2. You have health issues…you won’t qualify.  While good health certainly makes life insurance more affordable, having a health condition doesn’t automatically mean you’re uninsurable. There are companies that write policies for a range of health conditions if they are under control; however, they will be more expensive and often have lower limits. 
  3. Life insurance provided by your employer is enough.  Even if you enjoy this benefit at work, it may not be enough to cover your needs. If you leave your job, you may lose your life insurance, and if your health deteriorates, you may find yourself ineligible to purchase a policy at a later date. Even with a conversion option, it may be more cost effective to purchase your own policy now.
  4. Buy term insurance and invest the difference. Term insurance is a great value and good for covering debts and other expenses with a specific time frame. Yet, a permanent policy may be more advantageous if you have needs that require coverage for your entire life. If you had to purchase another term policy later in life to extend coverage, it may be more cost effective to purchase a non-term policy at the outset.
  5. You’re young and don’t need to be concerned about life insurance yet. When you’re young, the annual premiums are less expensive. While you may be paying a premium for a longer time, the lower premium can fit into your budget easier as you get older. Also, the longer you wait the greater the chances of having a health issue arise that would make it more expensive or challenging to get coverage.
  6. Your single and don’t have dependents so you don’t need life insurance. Even if you’re single, you probably have debts that could be a burden to your family or executor. Also, just because you’re single now, doesn’t mean you will be forever. Getting life insurance now may be more affordable than waiting.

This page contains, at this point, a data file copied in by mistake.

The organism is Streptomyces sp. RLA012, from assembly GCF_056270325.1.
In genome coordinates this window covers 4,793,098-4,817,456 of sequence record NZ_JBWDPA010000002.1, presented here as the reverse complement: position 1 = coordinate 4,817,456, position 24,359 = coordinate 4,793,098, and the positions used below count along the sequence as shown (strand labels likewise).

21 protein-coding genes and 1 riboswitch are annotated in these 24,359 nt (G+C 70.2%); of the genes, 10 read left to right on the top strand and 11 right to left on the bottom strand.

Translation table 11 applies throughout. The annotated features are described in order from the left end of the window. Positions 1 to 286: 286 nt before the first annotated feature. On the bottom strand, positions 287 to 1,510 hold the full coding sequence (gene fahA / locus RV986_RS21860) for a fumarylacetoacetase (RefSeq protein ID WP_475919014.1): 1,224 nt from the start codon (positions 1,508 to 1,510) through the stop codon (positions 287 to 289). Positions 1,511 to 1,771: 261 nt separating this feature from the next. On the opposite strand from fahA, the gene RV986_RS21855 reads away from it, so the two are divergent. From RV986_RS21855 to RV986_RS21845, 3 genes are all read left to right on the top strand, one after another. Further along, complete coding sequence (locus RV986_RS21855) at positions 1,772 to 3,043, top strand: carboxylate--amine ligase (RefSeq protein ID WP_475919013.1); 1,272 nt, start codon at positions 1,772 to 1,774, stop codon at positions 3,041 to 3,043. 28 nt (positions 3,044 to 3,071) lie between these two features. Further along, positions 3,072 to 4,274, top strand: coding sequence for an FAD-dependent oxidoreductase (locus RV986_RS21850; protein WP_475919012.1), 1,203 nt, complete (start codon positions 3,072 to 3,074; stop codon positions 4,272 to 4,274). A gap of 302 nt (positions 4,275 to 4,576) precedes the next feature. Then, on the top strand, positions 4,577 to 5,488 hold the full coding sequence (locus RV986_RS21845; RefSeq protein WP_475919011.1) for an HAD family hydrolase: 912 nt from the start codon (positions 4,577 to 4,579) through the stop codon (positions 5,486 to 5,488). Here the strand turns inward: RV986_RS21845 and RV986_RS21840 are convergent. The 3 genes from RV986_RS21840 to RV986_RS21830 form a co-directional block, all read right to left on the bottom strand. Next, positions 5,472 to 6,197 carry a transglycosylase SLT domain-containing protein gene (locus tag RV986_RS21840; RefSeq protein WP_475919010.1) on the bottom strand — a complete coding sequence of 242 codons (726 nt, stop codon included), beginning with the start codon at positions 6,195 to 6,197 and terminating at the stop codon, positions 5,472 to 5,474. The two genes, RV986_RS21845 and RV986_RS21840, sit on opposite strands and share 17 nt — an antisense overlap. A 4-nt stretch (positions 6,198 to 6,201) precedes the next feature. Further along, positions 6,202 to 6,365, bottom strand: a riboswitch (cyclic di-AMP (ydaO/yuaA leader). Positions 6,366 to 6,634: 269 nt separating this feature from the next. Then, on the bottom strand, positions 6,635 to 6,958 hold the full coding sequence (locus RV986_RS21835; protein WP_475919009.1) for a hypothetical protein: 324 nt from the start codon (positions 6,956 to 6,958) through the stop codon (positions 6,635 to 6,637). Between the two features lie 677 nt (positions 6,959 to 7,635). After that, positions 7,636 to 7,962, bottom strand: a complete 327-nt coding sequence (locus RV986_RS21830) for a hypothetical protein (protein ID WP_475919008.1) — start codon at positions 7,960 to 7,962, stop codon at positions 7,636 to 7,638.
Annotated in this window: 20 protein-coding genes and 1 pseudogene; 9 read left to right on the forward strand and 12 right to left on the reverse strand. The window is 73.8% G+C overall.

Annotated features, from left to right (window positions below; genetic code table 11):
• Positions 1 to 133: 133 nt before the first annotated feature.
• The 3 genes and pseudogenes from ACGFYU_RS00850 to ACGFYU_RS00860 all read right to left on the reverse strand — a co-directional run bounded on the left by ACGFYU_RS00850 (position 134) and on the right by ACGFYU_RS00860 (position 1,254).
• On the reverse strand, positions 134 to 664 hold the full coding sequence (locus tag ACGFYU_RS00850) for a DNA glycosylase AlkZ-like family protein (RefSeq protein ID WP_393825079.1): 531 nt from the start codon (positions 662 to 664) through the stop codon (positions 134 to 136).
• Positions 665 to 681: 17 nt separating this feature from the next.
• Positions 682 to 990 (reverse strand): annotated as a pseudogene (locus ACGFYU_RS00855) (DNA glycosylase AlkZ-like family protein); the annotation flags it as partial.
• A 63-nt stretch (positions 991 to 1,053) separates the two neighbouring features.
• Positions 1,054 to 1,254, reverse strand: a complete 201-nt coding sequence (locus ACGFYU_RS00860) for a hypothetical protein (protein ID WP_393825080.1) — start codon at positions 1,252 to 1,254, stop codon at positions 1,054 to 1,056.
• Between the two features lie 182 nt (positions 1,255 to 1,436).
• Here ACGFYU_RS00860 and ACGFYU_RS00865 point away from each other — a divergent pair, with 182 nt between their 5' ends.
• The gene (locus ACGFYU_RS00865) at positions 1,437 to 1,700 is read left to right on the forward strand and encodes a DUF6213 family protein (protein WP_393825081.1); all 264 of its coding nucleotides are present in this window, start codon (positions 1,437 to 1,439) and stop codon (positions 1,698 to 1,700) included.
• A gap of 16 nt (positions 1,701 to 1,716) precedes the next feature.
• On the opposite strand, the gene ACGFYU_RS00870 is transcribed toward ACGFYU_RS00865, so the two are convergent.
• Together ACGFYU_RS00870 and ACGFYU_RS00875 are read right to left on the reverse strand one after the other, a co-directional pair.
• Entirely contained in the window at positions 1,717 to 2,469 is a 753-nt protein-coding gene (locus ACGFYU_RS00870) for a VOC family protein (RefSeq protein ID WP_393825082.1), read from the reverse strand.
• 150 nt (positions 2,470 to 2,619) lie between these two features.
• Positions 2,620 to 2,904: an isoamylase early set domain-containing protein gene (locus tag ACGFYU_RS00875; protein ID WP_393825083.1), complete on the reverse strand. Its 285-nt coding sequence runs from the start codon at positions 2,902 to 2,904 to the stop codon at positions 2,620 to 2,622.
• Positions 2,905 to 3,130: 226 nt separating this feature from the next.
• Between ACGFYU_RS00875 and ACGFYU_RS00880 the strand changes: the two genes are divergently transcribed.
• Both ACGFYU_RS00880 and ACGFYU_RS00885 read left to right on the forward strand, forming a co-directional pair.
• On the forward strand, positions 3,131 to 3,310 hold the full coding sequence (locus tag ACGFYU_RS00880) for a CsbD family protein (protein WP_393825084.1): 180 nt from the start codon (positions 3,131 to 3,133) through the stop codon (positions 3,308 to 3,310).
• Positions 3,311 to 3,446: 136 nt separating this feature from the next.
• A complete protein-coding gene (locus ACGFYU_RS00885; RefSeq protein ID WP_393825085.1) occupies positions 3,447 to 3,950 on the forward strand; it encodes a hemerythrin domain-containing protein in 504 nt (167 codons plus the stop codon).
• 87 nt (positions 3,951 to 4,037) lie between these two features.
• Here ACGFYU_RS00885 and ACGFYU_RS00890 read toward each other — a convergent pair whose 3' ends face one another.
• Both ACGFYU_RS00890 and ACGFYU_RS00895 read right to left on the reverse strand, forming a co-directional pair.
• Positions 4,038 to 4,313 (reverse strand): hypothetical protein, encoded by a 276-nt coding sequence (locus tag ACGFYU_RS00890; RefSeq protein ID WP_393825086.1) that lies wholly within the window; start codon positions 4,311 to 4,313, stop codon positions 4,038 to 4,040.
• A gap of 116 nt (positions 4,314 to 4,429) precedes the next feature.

7. Only breadwinners need to be insured. Stay at home spouses provide a lot of value maintaining a household and providing child care. The cost for a surviving spouse to pay someone to handle those tasks could  cause a financial strain. Both adult contributors to a household should be insured.
  8. Shopping many different agents saves money. Every company has different insuring criteria, which makes the process time consuming and challenging to undertake on your own. Even talking to multiple agents can be confusing as you’ll have to make sense of all the differences. By working with one trusted agent that deals with a large number of companies, they can do the work for you and use their expertise to narrow it down to the best options saving you time and money. At Murphy Insurance, we work with over 50 different companies when searching for the best solutions.


What are the benefits of universal life insurance?

Universal life is a flexible way to get a permanent life insurance policy and build cash value. The premiums are flexible: you can raise or lower payments within certain limits set by the insurance company. It can be a solution to cover people with variable incomes because the cash value also allows them to make withdrawals and policy loans.

What are the disadvantages of universal life insurance?

With more options than term or even whole life coverage, a UL policy can be complex. The policy needs to be managed: you need to determine how much you want to pay for premiums, and with variable UL, you also have to make investment choices. Those variables, along with a cost of insurance that increases over time, can affect and even detract from the value of your cash value. So you also have to keep an eye on your value balance over time: If it goes down to zero, your premiums could go up, or the policy may lapse.

What is the difference between whole and universal life insurance?

A UL policy gives the insured person many of the same permanent protection and benefits as whole life coverage, along with the added benefit of a flexible premium to help accommodate variable earnings. In addition, depending on the life insurance company and policy, you may also have the option to invest your cash value in a variety of market-based investment options, giving you the potential for more growth. On the other hand, universal life offers fewer (and/or lower) cash value guarantees.